The purpose of The Old Irish Blessing was the hope that life would not be so hard. It had a very different purpose from Paul’s blessing. “The grace of our Lord Jesus Christ, and the love of God, and the fellowship of the Holy Spirit be with you all.” (2 Corinthians 13:14)
The purpose of Paul’s blessing was not the hope that life would not be so hard. The purpose was a reminder of the gift that he and his friends shared. It was a gift that made life possible when life was harder than words could say.
Paul’s blessing was not about circumstances. The blessing was about relationships. Most of all, the blessing was about one great relationship; or was it about three great relationships? The relationship was with the Lord Jesus Christ, God, and the Holy Spirit.
Altogether, this blessing was Paul’s experience with God, in all of God’s fullness. This experience turned into what we call, in theological language, “the doctrine of the Trinity”: that God is one God in three persons. I believe that doctrine with all my heart.
I also believe that the doctrine of the trinity is not enough. The doctrine is an explanation, and that is not enough. I believe that what we need is not an explanation, but an experience. The Bible describes the experience of God the Father and the Son and the Holy Spirit without fully explaining it.
The Apostle John described Jesus as being “the Word” of God. John remembered Jesus telling him and his friends. “Anyone who has seen me has seen the Father.” (John 14:9) Taken plainly this means that the Son and the Father share a common identity and a common nature.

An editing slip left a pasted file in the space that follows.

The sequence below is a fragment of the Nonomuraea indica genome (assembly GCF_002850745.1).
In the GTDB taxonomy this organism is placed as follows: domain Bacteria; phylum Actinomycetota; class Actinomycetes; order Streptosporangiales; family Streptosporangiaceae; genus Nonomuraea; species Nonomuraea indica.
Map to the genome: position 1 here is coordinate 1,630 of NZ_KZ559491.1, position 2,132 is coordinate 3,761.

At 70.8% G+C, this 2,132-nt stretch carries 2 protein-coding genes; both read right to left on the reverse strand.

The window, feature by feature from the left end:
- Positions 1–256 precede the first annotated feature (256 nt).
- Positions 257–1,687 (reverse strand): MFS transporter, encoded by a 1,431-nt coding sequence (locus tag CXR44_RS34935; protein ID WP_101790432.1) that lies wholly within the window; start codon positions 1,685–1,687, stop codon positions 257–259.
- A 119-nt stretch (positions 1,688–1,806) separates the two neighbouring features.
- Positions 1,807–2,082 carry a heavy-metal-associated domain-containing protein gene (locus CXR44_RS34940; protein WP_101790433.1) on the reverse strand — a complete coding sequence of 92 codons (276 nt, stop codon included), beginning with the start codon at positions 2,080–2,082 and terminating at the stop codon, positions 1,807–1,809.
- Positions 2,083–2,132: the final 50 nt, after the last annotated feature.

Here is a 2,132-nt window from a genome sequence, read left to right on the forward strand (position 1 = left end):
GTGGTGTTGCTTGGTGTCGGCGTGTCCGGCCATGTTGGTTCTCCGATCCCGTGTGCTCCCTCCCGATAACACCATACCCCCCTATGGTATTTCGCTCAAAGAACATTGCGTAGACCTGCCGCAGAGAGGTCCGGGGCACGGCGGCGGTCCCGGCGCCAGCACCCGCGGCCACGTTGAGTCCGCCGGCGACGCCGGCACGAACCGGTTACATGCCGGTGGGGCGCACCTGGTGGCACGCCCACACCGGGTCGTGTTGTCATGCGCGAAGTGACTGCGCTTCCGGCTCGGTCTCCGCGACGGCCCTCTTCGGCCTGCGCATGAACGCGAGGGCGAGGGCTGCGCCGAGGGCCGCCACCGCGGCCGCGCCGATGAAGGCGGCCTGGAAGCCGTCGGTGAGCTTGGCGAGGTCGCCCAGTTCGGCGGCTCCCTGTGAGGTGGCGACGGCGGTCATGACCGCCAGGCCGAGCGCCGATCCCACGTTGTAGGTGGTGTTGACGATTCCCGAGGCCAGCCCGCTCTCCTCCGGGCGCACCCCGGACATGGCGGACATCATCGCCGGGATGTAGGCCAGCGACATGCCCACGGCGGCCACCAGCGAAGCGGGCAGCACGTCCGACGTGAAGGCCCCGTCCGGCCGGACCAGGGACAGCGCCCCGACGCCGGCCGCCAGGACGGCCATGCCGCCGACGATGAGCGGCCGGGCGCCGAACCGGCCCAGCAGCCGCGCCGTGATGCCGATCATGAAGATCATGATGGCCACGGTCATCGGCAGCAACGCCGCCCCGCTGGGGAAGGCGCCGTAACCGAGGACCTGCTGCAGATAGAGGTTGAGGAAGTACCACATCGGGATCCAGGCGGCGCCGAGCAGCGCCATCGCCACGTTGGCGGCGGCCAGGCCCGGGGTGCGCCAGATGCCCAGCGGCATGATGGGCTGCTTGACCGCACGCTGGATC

At the start of his gospel, John said this about the Word that became known to us as Jesus. “In the beginning was the Word, and the Word was with God, and the Word was God.” (John 1:1)
What John told us is not merely what he and his friends believed about Jesus and God. It was what they experienced about Jesus and God. John described this experience, but his description is not an explanation.
The doctrine (or the teaching) of God as Trinity came out of this experience, as Christians sought to understand this experience. In trying to understand and explain their experience, they sometimes bitterly disagreed with each other. These disagreements injured the unity of Christians. These disagreements divided Christians, and some of these divisions have never been healed.
Remember that Paul’s blessing involves the fellowship of the Holy Spirit. This fellowship with the Spirit of God is an experience that all Christians are supposed to share and have in common. We are partners of the same partner. In the words of the blessing, it should, “be with you all”. It should be a fellowship shared with the Spirit and shared with all Christians in fellowship together, but it isn’t shared.
It goes unappreciated. We don’t see the Spirit in each other. Especially we don’t see the fellowship of the Holy Spirit in those Christians who disagree with us. We separate and go our own ways. We say that it’s good to separate.
I love to understand things, and I really love to explain things. Ask my sisters. I had an aunt who called me a junior technical slob because I insisted, as a child, on explaining things.
In spite of being all that, deep down, I try to understand one important point: that, when it comes to the Lord Jesus Christ, God, and the Holy Spirit, I need love the experience better than I love my explanations, and that I am required to love the fellowship of the Holy Spirit as something shared with others.